Prior to this piece, I wrote an article with the name ‘A Confucian Education’ which mentioned Beijing’s ancient Imperial Academy. Shifting away from this, the city is home to the country’s top universities which are renowned for their academic excellence. This is none more true than that of China’s first modern national university; namely, Peking University. Students, their families and indeed anybody can visit the university’s campus; so be sure to make room for this when you travel to Beijing. The university has its own subway station, (Peking University), which is perfect for student dashing to class albeit visitors coming from their respective Beijing hotels.  The creative comic sketches along the subway walls certainly send a fond reminder that you are entering university grounds.

Originally called Imperial University of Peking, the university was founded in 1898 to substitute the Imperial Academy. Since then, the university has gone from strength to strength and ranks especially highly in fields such as science and has had many notable figures pass through its gates such as Mao Zedong. To absorb some of the university’s culture, it would be recommended that you visit some of Peking’s fine exhibitions in its many museums. The Arthur M. Sackler Museum of Art and Archaeology, for one, presents some fascinating artifacts from excavations.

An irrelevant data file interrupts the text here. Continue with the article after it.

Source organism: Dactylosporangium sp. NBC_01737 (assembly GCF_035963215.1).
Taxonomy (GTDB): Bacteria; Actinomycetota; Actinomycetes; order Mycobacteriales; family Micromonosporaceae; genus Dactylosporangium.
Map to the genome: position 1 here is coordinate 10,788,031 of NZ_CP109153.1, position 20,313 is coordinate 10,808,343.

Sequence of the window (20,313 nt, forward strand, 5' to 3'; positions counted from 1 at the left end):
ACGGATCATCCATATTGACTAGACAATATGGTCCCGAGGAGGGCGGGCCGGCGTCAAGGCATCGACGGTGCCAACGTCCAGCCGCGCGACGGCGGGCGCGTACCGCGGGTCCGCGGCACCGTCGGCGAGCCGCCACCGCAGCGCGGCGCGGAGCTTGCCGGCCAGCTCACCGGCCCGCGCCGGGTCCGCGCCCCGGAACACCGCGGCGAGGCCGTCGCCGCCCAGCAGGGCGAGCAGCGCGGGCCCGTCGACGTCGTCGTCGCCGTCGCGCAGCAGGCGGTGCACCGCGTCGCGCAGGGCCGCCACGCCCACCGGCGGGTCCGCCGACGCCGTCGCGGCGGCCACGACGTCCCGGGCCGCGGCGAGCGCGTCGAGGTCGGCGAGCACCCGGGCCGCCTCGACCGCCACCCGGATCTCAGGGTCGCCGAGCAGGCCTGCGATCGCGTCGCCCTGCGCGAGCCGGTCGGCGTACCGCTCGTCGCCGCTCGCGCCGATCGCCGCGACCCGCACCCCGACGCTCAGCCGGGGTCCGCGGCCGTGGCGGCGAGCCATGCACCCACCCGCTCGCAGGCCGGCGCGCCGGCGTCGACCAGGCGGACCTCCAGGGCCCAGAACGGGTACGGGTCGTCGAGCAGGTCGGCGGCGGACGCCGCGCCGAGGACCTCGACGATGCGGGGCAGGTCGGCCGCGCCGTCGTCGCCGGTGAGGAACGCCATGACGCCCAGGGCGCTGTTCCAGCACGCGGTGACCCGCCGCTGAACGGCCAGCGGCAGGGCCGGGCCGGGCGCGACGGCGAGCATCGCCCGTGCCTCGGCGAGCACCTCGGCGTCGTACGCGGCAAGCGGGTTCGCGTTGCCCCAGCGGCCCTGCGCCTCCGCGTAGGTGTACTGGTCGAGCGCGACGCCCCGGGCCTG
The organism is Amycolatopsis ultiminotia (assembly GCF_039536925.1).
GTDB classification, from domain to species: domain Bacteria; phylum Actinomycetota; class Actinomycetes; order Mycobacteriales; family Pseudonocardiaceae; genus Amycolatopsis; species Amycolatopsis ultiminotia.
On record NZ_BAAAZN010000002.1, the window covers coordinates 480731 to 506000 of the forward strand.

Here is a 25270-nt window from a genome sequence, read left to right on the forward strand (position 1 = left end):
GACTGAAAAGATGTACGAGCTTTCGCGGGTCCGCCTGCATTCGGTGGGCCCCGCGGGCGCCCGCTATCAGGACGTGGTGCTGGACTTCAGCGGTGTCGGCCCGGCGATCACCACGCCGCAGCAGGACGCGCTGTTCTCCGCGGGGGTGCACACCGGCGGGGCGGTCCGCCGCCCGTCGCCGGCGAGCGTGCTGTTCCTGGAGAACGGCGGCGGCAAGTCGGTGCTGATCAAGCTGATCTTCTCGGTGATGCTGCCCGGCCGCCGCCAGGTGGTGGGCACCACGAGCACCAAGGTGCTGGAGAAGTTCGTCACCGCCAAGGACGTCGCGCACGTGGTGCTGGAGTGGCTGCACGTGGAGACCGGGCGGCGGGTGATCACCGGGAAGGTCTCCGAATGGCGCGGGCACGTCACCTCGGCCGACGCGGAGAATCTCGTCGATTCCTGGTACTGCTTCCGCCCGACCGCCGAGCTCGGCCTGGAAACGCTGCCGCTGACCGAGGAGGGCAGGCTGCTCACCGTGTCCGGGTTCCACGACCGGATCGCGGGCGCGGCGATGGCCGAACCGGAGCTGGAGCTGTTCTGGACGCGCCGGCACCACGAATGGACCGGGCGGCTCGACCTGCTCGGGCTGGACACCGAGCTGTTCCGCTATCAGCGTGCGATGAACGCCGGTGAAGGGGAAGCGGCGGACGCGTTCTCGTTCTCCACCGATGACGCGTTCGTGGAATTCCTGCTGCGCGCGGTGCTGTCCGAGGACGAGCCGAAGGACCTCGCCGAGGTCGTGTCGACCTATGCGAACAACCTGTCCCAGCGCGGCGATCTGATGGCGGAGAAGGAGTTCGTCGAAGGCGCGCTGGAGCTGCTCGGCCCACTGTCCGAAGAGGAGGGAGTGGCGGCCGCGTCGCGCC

To really appreciate what the Peking campus has to offer, take some time to look at some of its magnificent architecture. One good place to enter the campus, therefore, is from the West Gate as here you will be able to experience the grandeur of the university passing through its old crimson royal gates between two might stone lions. Another attraction which (literally) cannot be missed is the Boya Pagoda which towers over Weiming Lake. The pagoda was once used as a water tower but now is simply iconic in the university’s landscape. Further on, is Yannan Garden which was built in 1998 to celebrate Peking’s centenary. This is undoubtedly a must-see section of the campus and complements to prestigious nature of its surroundings.

It is always wonderful to imagine that these universities were the very places that great thinkers also once strolled. Perhaps the very atmosphere will also inspire you in conjuring monumental ideas when wandering around the serene Weiming Lake, for instance. In any case, the campus grounds are peaceful whilst also simultaneously full of life. People can be seen mulling around the lake, families educating their children what a squirrel is (despite it being a chipmunk), whilst others cycle in the most leisurely of fashions. Indeed, if you like the sound of Beijing tours, then why not try a cycle tour to explore one of the quickest and most enjoyable way to get around the campus.

 

 

 

Jack Li
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